Suzanne Fields

Souter & Specter sounds like a vaudeville song and dance team, stuck in Cleveland and still dreaming of playing the Palace. You can almost hear their Peoria humor and see their old soft shoe.

"Did you hear the one about how John Sununu was dispatched by the original President Bush to find a slugger who would hit home runs for the conservative side on the Supreme Court," asks Justice David Souter. He executes a neat heel, toe and a tap, and grins a goofy grin. "Well, here I am. Nothing but foul balls and long fly balls to left field. Ain't I a scream?"

Arlen Specter shuffles over with syncopated stomp. "When I switched to the Democrats, all my Republican pals could do was quote Dorothy Parker on hearing that Calvin Coolidge was dead: 'How can they tell?'" Ha, ha, ha.

David Souter and Arlen Specter have little in common except drawing conservative ire and sharing in a triumph of intellectual mediocrity. Only the confluence of events has thrown them together in the public eye. Justice Souter reminds everyone of how a conservative president misjudged him, and Sen. Specter reminds everyone of how easy he trades in his convictions for a mess of Democratic pottage (or maybe a pot of message).

A contributor to Vanity Fair suggests that President Obama replace Souter with Anita Hill, a law professor at Brandeis University. For those who were born yesterday or ignorant of events of more than a year or so in the past, Anita Hill was the woman who accused Clarence Thomas of sexual harassment when the Senate was considering his confirmation to the high court. The drama was the low point (so far) of feminist sniping and congressional griping, a televised spectacle in which Specter played a leading role.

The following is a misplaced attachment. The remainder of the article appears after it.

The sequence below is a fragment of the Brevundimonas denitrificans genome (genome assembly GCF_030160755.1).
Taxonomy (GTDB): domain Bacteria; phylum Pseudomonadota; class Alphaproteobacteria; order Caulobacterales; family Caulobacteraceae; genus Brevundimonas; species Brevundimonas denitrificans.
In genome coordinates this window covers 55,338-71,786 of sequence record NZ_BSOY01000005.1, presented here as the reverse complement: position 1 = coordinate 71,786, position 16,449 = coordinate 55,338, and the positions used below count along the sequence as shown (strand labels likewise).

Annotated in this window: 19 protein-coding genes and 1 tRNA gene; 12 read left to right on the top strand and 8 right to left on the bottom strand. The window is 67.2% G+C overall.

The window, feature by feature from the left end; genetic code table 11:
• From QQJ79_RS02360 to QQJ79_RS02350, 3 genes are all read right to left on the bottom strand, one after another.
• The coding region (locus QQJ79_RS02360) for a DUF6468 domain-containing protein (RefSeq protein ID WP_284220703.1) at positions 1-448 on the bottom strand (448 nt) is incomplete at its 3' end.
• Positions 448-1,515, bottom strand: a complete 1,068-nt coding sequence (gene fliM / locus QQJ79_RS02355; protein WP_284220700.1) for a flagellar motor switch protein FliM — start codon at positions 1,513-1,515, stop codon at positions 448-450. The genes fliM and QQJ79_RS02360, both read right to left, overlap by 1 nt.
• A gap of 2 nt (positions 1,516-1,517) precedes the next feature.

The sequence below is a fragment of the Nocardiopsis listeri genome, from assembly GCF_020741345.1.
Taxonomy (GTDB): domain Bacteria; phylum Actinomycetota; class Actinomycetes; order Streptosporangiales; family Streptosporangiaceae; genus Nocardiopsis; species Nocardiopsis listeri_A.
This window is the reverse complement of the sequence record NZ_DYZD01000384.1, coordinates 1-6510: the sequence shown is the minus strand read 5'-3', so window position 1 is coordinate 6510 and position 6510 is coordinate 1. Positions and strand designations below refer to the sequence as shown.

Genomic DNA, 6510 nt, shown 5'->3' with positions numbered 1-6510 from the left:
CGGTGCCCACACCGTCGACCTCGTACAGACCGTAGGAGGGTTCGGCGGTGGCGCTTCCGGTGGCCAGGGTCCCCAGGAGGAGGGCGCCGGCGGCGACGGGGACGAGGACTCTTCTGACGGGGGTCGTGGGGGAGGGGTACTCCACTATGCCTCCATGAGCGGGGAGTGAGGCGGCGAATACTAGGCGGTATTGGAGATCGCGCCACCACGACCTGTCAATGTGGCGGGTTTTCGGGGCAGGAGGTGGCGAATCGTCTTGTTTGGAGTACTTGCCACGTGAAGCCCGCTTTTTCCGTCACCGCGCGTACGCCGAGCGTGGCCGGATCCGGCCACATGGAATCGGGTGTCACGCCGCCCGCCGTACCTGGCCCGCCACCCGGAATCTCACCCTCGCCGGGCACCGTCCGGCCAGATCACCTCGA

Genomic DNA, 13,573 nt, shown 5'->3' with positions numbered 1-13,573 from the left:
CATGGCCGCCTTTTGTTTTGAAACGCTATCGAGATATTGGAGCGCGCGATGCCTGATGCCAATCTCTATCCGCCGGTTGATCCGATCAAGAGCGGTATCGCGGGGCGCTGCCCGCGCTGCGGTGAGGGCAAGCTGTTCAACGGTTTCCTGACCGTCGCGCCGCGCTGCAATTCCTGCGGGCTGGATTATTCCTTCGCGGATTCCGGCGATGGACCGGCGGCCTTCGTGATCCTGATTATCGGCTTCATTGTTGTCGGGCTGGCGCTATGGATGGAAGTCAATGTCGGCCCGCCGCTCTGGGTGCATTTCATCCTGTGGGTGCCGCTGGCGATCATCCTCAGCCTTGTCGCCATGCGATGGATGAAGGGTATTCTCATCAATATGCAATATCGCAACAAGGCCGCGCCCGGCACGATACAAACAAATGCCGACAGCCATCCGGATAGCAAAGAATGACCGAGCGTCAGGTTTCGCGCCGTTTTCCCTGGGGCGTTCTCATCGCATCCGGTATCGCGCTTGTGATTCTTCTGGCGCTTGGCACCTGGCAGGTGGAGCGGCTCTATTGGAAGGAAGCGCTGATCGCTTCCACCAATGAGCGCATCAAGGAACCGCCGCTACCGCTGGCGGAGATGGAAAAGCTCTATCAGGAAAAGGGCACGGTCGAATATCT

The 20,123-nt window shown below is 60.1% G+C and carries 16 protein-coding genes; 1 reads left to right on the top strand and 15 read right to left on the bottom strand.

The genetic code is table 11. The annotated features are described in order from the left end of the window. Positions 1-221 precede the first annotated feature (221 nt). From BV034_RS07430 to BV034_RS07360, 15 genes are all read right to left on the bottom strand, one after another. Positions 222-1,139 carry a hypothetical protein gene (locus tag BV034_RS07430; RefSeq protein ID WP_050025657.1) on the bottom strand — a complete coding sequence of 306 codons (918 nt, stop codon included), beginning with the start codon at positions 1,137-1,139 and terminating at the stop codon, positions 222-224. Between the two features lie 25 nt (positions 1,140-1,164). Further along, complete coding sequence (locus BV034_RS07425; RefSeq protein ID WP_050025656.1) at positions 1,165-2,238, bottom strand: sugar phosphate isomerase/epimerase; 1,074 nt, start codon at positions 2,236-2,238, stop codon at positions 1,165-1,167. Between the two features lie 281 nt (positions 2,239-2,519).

The Senate Judiciary Committee had already reported the Thomas nomination to the Senate when Anita Hill's accusations surfaced, and she was summoned as a witness before a special hearing of the Judiciary Committee. The committee wanted to find out whether she was lying. Sen. Specter, in an uncharacteristic tribute to principle, rose to the occasion with a passionate concern for the integrity and reputation of Clarence Thomas. A one-time federal prosecutor, he demanded the truth, the whole truth and nothing but the truth. He was unrelenting with tough questioning of the accuser; a man's character and career hung in the balance.

Suzanne Fields

Suzanne Fields is currently working on a book that will revisit John Milton's 'Paradise Lost.'

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